Artificial intelligence helps physicians better assess the effectiveness of bladder cancer treatment

With the help of machine learning tools, doctors are able to determine whether their patients have responded to bladder cancer treatment. Credit: Justine Ross / Michigan Medicine

In small but multidisciplinary centers, the human brain-based system improves the evaluation of whether or not patients with bladder cancer have found a complete response to chemotherapy prior to radical cystectomy (bladder removal surgery).

However researchers warn that AI does not replace human intelligence and is their own tool should not be used.

“If you use the tool carefully, it can help you,” said Lubomir Hadjiyski, Ph.D., professor of radiology at the University of Michigan School of Medicine and lead author of the study.

When the patients progressed bladder painDoctors remove all of them bladder in an effort to maintain cancer from return or propagation to other organs or locations. Additional evidence builds, though, that surgery may not be necessary if the patient has no evidence of disease after chemotherapy.

However, it is difficult to determine whether the lesion left after treatment is the only tissue that becomes necrotic or scar as a result of treatment or cancer remains. Researchers wonder if AI can help.

“The big question is when you have such a temporary device near you, how does that affect the doctor?” Hadjiyski said. “Will it help? Will it confuse them? Will it raise their profile or will they ignore it?”

Fourteen doctors from various disciplines – including radiology, urology and oncology – and two colleagues and medical student reviewed immunizations and post-treatment for bladder cancer 157. The providers provided ratings for three measures that assessed the level of response to chemotherapy and the next treatment recommendations for each patient (radiation or surgery). ).

Then the producers looked at the points that the computer counted. Low scores indicate a low probability of a complete response to chemo and vice versa for high scores. Manufacturers can review their value or leave them unchanged. Their final value was compared with the tumor samples taken during the bladder removal procedure to measure accuracy.

Throughout the various disciplines and experience levels, developers have seen improvements in their value with the AI ​​system. Inexperienced ones make more profit, by being able to do research at the same level as the experienced participants.

“This is a unique part of this study that highlights some interesting observations about the audience,” Hadjiyski said.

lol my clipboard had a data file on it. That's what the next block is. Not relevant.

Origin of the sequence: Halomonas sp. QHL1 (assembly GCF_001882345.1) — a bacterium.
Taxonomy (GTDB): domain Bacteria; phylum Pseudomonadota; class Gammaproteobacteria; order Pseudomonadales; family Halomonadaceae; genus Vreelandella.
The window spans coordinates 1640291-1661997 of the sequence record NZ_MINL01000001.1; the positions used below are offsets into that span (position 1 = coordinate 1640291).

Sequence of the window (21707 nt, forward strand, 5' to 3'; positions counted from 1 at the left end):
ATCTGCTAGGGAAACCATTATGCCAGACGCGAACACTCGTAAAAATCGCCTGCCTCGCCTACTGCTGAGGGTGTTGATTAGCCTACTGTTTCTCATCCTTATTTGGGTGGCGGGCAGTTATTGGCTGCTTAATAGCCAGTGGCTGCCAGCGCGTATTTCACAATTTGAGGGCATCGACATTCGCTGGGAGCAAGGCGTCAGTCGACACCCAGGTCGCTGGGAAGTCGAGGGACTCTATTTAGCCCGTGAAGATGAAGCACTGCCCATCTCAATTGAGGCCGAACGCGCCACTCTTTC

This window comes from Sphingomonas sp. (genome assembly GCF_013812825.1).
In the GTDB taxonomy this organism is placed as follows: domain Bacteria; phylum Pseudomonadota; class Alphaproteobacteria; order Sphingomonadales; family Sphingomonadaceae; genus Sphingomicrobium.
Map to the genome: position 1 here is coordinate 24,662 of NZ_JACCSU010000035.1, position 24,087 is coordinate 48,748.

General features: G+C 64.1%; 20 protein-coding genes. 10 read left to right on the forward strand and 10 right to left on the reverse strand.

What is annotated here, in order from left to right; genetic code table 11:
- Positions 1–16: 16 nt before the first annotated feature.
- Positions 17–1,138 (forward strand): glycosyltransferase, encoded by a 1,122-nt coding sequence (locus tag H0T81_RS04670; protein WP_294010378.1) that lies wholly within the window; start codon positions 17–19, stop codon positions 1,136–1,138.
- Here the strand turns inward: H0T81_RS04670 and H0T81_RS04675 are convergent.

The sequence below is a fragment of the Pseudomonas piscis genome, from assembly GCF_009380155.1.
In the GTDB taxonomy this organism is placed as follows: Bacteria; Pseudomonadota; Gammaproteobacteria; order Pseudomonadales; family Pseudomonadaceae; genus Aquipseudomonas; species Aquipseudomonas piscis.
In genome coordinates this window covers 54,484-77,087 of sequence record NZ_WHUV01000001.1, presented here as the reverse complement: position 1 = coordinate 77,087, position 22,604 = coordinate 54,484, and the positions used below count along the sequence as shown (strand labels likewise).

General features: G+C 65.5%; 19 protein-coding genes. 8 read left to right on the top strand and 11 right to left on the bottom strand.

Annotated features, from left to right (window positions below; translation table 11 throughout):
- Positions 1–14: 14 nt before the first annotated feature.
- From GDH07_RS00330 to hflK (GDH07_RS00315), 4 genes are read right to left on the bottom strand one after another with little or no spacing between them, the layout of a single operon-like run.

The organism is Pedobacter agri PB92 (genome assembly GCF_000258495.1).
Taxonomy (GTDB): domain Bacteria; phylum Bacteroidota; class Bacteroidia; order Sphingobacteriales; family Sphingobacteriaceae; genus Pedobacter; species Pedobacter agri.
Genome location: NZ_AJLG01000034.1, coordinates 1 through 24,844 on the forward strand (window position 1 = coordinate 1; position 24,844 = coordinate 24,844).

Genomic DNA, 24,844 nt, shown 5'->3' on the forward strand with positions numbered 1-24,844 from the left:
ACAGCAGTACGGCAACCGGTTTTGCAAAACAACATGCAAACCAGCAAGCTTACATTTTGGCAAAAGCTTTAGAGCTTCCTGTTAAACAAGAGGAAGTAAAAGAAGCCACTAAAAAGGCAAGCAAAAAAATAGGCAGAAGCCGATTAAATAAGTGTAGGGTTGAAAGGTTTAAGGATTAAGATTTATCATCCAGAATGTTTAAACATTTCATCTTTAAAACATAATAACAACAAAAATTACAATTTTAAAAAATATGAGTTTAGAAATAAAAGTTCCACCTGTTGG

The tool helped producers from educational institutions than those who worked at health centers just focus on hospital care.

The study is part of an ongoing NIH program, led by Hadjiyski and Ajjai Alva, MD, a professor of obstetrics and gynecology at UM, to develop and evaluate biomarker-based tools to support decision making responses to bladder cancer treatment. .

In more than two decades of AI research to identify different types of cancer and their treatment, Hadjiyski said he noted that machine learning tools can be as useful as second opinion to help doctors make decisions, but they may also make mistakes.

“One interesting thing we found out was that the computer is making more errors on a different part of the case than the radiologist would have done,” he said. “Which means that if the equipment is used correctly, it provides an opportunity for improvement but does not replace medical judgment.”

Studies confirm the cure for bladder cancer

Learn more:
Di Sun E et Al, the help of specialists experienced professional skilled specialists experienced specialists professionals ………………………………….. Tomography (2022). DOI: 10.3390 / tomography8020054

hint: Artificial intelligence helps physicians assess the effectiveness of bladder cancer treatment (2022, April 22) retrieved April 22, 2022 from effectiveness-bladder.html

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Artificial intelligence helps physicians better assess the effectiveness of bladder cancer treatment Source link Artificial intelligence helps physicians better assess the effectiveness of bladder cancer treatment

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